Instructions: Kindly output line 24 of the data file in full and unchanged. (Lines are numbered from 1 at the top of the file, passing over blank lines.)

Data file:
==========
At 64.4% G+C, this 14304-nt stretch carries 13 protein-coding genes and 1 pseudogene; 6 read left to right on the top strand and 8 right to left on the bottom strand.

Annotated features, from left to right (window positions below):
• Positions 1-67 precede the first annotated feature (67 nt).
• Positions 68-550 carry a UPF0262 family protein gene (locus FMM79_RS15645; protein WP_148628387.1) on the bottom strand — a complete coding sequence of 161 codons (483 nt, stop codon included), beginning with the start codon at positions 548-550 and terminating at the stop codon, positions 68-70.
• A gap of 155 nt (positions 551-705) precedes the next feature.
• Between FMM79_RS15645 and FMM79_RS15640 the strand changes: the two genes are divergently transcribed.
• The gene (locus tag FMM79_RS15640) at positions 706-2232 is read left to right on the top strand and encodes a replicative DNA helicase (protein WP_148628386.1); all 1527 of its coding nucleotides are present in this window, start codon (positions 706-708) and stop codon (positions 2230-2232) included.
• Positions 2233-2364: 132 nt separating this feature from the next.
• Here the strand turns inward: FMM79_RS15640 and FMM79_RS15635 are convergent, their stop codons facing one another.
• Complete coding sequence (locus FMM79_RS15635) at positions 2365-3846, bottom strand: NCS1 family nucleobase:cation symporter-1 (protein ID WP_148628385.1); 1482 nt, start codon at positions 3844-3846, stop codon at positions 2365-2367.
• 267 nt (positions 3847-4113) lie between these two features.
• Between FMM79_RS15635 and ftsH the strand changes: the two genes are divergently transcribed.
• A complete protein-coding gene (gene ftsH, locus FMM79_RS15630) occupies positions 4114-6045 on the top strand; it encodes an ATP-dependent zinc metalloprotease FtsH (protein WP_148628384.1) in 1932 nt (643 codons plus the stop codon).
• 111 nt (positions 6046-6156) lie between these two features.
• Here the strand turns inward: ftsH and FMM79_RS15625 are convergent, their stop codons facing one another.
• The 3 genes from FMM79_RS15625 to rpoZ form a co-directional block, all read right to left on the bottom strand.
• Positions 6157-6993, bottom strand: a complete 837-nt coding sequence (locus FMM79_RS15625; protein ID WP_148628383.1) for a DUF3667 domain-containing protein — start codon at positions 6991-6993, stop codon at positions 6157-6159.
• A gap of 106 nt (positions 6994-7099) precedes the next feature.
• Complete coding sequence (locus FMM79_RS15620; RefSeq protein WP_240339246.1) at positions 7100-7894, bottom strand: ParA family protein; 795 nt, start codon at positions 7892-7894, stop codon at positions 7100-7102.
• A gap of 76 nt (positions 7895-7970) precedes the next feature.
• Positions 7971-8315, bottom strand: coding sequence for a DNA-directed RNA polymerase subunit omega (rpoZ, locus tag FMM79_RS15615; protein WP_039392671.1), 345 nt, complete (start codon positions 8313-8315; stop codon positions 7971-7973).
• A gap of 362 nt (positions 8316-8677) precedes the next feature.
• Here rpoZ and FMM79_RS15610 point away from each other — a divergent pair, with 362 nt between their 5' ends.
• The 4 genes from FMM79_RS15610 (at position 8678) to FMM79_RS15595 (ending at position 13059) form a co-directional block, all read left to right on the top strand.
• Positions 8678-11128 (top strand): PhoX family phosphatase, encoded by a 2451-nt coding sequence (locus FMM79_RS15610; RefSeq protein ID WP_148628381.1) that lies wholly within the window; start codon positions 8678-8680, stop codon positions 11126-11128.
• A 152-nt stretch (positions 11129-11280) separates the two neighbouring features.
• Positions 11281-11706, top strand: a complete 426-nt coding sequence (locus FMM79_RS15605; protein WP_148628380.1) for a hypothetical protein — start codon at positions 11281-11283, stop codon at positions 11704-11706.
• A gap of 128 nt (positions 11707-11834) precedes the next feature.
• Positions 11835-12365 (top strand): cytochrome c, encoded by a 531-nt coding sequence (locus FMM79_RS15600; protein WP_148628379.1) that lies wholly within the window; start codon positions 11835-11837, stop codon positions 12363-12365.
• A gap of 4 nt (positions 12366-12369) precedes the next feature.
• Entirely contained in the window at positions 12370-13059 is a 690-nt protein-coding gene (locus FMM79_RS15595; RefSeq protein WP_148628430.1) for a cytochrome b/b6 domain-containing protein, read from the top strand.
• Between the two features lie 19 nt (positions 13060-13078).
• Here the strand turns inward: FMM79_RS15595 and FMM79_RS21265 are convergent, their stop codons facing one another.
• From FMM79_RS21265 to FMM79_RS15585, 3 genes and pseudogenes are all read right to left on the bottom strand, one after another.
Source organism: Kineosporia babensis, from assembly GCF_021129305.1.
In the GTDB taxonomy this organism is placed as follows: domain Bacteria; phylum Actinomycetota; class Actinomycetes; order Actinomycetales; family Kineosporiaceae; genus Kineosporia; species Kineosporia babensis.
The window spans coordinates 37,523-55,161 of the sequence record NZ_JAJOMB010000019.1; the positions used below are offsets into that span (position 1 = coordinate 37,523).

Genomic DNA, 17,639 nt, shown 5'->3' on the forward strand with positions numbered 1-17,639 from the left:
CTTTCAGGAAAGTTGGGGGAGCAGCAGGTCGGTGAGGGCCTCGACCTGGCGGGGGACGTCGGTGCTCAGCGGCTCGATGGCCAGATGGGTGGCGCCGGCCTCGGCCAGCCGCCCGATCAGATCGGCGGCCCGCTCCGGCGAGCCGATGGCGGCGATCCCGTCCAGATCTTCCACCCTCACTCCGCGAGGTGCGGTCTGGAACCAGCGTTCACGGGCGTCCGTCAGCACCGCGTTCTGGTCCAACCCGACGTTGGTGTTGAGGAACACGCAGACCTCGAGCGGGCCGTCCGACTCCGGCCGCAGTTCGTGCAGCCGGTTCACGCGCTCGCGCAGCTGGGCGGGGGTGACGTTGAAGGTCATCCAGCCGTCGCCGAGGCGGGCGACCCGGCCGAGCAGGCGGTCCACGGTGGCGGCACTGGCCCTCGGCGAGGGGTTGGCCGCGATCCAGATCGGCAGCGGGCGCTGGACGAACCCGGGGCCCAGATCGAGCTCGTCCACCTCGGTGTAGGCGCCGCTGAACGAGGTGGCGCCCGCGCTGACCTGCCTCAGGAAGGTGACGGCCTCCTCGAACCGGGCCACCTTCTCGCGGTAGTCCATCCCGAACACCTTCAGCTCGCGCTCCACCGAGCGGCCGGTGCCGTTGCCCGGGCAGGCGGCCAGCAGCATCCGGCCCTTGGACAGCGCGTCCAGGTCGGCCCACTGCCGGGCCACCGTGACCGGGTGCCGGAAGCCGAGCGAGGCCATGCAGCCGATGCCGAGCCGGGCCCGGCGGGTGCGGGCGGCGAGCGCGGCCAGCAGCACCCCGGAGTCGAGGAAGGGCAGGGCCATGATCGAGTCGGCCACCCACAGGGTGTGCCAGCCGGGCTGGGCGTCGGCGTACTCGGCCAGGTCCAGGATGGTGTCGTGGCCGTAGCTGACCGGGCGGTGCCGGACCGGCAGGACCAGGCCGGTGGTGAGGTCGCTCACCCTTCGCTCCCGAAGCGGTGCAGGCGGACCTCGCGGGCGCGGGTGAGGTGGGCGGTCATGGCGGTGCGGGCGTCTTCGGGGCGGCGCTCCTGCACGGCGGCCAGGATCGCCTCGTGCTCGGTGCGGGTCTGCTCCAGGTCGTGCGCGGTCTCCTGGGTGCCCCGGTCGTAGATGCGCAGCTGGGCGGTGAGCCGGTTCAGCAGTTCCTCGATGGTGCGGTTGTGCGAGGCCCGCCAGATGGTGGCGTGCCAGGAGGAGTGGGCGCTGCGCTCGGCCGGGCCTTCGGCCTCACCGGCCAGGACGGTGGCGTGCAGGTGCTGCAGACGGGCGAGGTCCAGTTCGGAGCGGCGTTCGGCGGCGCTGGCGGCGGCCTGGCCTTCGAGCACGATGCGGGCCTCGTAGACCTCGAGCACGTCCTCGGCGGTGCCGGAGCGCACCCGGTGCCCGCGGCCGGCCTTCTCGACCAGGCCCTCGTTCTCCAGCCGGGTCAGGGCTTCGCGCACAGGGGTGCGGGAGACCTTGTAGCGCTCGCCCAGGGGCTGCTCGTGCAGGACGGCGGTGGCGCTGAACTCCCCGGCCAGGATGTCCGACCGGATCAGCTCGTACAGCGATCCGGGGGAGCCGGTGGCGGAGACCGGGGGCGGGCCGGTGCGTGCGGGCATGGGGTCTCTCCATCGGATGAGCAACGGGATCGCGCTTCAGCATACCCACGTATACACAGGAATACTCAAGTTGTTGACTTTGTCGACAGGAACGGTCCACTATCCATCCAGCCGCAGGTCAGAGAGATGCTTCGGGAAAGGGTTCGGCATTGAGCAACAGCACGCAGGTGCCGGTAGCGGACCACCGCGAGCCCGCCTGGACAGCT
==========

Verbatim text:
• The 4 genes from FMM79_RS15610 (at position 8678) to FMM79_RS15595 (ending at position 13059) form a co-directional block, all read left to right on the top strand.